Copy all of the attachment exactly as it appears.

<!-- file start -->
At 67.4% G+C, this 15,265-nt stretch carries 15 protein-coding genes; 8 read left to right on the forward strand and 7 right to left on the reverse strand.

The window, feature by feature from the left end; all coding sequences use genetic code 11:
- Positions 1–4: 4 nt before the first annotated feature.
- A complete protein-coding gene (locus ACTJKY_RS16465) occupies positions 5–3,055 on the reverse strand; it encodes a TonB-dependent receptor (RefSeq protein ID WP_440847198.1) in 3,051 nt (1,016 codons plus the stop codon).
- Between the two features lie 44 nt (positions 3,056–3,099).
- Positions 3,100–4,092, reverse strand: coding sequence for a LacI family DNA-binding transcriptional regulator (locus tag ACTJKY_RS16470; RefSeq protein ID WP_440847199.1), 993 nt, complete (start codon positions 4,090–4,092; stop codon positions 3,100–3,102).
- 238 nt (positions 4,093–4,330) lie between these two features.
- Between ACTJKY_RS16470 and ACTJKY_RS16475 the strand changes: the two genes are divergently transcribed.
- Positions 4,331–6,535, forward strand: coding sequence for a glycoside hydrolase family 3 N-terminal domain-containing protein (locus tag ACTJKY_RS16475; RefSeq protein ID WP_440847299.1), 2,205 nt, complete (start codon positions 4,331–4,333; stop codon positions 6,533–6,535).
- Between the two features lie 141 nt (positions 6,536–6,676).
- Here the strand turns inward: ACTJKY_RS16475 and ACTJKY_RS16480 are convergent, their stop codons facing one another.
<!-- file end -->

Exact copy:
At 67.4% G+C, this 15,265-nt stretch carries 15 protein-coding genes; 8 read left to right on the forward strand and 7 right to left on the reverse strand.

The window, feature by feature from the left end; all coding sequences use genetic code 11:
- Positions 1–4: 4 nt before the first annotated feature.
- A complete protein-coding gene (locus ACTJKY_RS16465) occupies positions 5–3,055 on the reverse strand; it encodes a TonB-dependent receptor (RefSeq protein ID WP_440847198.1) in 3,051 nt (1,016 codons plus the stop codon).
- Between the two features lie 44 nt (positions 3,056–3,099).
- Positions 3,100–4,092, reverse strand: coding sequence for a LacI family DNA-binding transcriptional regulator (locus tag ACTJKY_RS16470; RefSeq protein ID WP_440847199.1), 993 nt, complete (start codon positions 4,090–4,092; stop codon positions 3,100–3,102).
- 238 nt (positions 4,093–4,330) lie between these two features.
- Between ACTJKY_RS16470 and ACTJKY_RS16475 the strand changes: the two genes are divergently transcribed.
- Positions 4,331–6,535, forward strand: coding sequence for a glycoside hydrolase family 3 N-terminal domain-containing protein (locus tag ACTJKY_RS16475; RefSeq protein ID WP_440847299.1), 2,205 nt, complete (start codon positions 4,331–4,333; stop codon positions 6,533–6,535).
- Between the two features lie 141 nt (positions 6,536–6,676).
- Here the strand turns inward: ACTJKY_RS16475 and ACTJKY_RS16480 are convergent, their stop codons facing one another.